Section 2.5 Mathematics of Significant Figures Calculations
Rules for calculations with significant figures are a way to avoid overstating the precision of a calculated result.
For Multiplication and Division the result of a calculation may have no more digits in it than the least precise measurement in the calculation.
2.48 ÷ 5.4 = 0.459259 must be rounded to 0.46 because the number 5.4 has just two significant figures.
For Addition and Subtraction the result has the same number of digits after the decimal as the least precise measurement.
14.56 + 12.1 + 1.019 = 27.679 must be rounded to 27.7 because the number 12.1 has only one digit past the decimal point.
Section 2.6 Experimental Results: Accuracy and Precision
Section 2.7 How to Analyze Evidence: Density Measurements
What is density? Density is the amount of matter (the mass) per unit volume. Often the density of a sample can be used to narrow down the possibilities about the chemical identity of the sample. For this reason, density is important to scientists and crime investigators.
How is density different from mass or weight? Density is an intensive property, that is, it does not depend on how much material you have. It is a ratio of mass to volume and that ratio is constant for a substance no matter the size of the sample of it.
Is lead (Pb) heavy and is paper light? No, one pound of paper has the same weight as one pound of lead. The difference is that lead has high density and paper has low density. A useful aid to this part of the discussion is to hand around a whole ream of paper (mass = 2.27 kg or about 5 pounds) and a small piece of lead.
How can you tell whether something will float in water without putting it in water to find out? Measure its density. Water has a density of 1.00 g/mL and if a substance is more dense than this it will sink when placed in water. If a substance has a density less than the density of water it will float.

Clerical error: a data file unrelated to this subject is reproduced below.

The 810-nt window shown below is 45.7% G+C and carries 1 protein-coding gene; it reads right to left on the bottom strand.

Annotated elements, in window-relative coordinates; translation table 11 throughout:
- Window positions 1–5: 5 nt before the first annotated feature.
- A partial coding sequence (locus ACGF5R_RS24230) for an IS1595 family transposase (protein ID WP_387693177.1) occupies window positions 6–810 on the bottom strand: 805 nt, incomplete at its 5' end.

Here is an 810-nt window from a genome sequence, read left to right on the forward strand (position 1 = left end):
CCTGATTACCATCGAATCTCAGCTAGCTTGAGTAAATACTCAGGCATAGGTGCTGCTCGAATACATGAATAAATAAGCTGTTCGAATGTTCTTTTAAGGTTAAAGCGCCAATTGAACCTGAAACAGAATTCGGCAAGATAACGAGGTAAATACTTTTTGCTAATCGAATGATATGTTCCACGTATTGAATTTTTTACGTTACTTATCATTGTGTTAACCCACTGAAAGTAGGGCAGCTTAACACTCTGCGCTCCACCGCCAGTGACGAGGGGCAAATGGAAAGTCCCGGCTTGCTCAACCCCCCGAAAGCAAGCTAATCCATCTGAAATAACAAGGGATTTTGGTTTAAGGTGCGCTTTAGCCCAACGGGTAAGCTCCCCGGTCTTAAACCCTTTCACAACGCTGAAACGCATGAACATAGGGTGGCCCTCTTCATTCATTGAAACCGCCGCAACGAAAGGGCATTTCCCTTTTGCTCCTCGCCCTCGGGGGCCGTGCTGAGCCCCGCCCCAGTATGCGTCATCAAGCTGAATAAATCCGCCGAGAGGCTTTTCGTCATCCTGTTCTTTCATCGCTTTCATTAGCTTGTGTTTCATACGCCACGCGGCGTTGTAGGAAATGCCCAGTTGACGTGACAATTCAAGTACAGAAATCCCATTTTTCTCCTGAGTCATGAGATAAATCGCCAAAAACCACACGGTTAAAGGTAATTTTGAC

A styrofoam coffee cup has a mass of only a few grams and floats easily on water. If you had a metric ton of styrofoam in one big block, would it float? Yes! Styrofoam has the same density even if you have metric ton of it.
Modern ships are made of steel, which is mostly iron. Iron has a density of 7.9 g/mL. How can they possibly float? They are hollowed out so that the density of the ship is actually less than 1.0 g/mL even though the hull of the ship is far more dense.
Section 2.8 Mathematics of Density Measurements
Density is defined as the ratio of mass to volume: D = m/V where m is usually given in grams and V is usually given in mL (or equivalently in cm3 or cc).
To find the mass of a sample whose volume and density are known rearrange the formula to solve for m by multiplying both sides of the definition equation by V:
D = --- V·D = --- ·V so m = DV
To find the volume of a sample whose volume and density are known rearrange the formula to solve for V as follows:
m m DV
D = --- m = DV - = ---- so V = m/D
V D D
Work through the worked examples 15 - 17 on pp. 41 - 42.
Section 2.9 How to Analyze Glass and Soil: Using Physical Properties
How is glass evidence analyzed? In part by measuring density and comparing the density to a table of types of glass listing their different densities. The sink-float method is one way of finding the density of a sample and it uses liquids of known density in which the sample may float, sink, or remain suspended.
How is soil evidence analyzed? In part by the density gradient method in which soil particles are separated using a column of layered liquids of different densities. Comparing two samples in this way provides evidence that the two samples may have a common origin. It is not conclusive because different minerals may have nearly identical densities. Other methods include color comparison, soil texture, and chemical composition.
Section 2.10 Case Study Finale: Grave Evidence
How did investigators nail Tommy Pitera? They collected evidence against him including recorded phone calls, the testimony of an associate, and physical evidence in the form of soil from a shovel found in his home. They showed that the soil around the mass grave site they discovered (and had already linked to Pitera) was unique and that soil on Pitera’s shovel matched it.